Elusive likes this.
  6. cptoneleg

    cptoneleg Minister of Fire

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    Every yr we discuss same thing, you can cover all you want not me not going to cover 20 + cords of wood css all over my place, sometime before Sept I put about 5 to 6 cords of dry wood in shed ( I burn about 4 a season) Don't give a hoot how many times it rains or snows on the outside stuff. So my wood mostly Oak sits outside in single rows 3 yrs. and some of it 1 yr in shed.

    Now before I had a woodshed I would cover what I was going to burn, what a pain.

    Been reading this thread a couple of days wasn't going to say squat, same old thing some cover some don't .
  7. basod

    basod Minister of Fire

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    Wish I had taken the camera up to the oak stack yesterday.
    Covered 16' of stuff I thought I might use this year and the other 16' is saturated
    3yr seasoned&saturated oak doesn't burn
  8. oldspark

    oldspark Guest

    Yawn, amazing how these new wood burners know every thing and some of us who have burned for over 30 years dont.
    Thistle and LEES WOOD-CO like this.
  9. firefighterjake

    firefighterjake Minister of Fire

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    I am the master of my own domain . . . we are still talking about covering or not covering wood . . . right? :)
  10. Gasifier

    Gasifier Minister of Fire

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    I sometimes cover the tops of my stacks with clear plastic. But one way or the other the wood goes in under the porch only after a period of time has gone by with no rain for at least a week. If it rains, I wait until at least that long has gone by before bringing it in under cover in the fall.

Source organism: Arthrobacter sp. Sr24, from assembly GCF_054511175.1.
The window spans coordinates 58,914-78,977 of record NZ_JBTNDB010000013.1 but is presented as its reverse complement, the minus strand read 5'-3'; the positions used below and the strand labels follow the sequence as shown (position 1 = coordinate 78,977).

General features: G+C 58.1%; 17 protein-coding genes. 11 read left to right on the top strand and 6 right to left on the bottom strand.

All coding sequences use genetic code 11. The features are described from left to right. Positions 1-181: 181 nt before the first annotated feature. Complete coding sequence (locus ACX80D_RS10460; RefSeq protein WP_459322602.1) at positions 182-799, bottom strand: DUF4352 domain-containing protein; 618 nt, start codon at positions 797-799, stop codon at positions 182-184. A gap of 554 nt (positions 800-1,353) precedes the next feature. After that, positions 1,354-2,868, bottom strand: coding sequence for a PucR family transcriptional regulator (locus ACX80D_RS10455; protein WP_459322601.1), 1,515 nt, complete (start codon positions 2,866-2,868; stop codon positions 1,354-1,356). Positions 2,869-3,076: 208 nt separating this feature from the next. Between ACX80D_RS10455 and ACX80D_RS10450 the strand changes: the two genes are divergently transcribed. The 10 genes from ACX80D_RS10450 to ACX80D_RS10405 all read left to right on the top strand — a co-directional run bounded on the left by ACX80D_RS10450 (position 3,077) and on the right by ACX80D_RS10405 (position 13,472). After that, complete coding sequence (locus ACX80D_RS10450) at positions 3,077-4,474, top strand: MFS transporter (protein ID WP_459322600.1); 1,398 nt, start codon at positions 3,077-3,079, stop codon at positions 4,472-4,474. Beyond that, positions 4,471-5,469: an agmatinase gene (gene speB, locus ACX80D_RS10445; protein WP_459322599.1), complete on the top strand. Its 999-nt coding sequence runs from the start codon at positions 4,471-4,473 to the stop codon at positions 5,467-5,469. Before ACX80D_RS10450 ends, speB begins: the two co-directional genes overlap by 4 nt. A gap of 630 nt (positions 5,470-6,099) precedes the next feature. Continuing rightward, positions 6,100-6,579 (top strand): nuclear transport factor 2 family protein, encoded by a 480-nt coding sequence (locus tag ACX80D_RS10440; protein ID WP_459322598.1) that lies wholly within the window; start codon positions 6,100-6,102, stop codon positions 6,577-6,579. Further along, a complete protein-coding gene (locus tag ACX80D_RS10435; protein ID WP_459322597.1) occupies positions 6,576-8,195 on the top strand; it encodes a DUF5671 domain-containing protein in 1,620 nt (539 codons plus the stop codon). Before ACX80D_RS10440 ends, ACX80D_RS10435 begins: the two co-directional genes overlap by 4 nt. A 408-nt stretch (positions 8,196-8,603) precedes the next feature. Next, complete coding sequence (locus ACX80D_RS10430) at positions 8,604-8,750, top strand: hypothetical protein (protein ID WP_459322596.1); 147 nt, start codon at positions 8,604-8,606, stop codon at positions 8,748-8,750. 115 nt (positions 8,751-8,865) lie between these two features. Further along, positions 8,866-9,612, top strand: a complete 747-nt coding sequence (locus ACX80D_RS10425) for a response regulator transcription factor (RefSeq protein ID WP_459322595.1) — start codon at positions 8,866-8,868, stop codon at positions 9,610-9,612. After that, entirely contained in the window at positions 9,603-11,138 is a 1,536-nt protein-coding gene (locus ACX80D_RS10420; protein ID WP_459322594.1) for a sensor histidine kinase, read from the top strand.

11. Waulie

    Waulie Minister of Fire

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    I can't imagine who you are refering too, nor do I care. What's amazing is that you think because someone doesn't have 5000 posts on this website, they are new wood burners that don't know anything about burning wood.
    keninmich and brokenknee like this.
  12. oldspark

    oldspark Guest

    I cant believe that you think that I think just because someone does not have 5000 posts they are new wood burners, I go by the nature of the questions.
  13. Waulie

    Waulie Minister of Fire

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    Well, there were only two questions is this entire thread. As to Jakes question... I think so.

    The rest were fellow wood burners' observations. Stick around tough, by post 10,000 you might've learned something.
  14. NH_Wood

    NH_Wood Minister of Fire

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    I think one of the big pros of top covering comes when you have a lot of wood on hand. I'm at about 25 cord or so, and I'm not a fan of leaving that much wood in the rain for so long - especially since I stack in 'cubes' on pallets. The centers get wet and stay wet long enough to start to punk. I top cover with squares of rubber roofing - and the wood is as good as it gets. Sometimes though, I'll have a few spots where rain will run down the stacks - in a few spots, there will be rot and punk under the bark (especially on oak). It's so easy to toss a square of the roofing on the pallet and then a few heavy splits to hold in down - and the benefits seem great. Cheers!
  15. oldspark

    oldspark Guest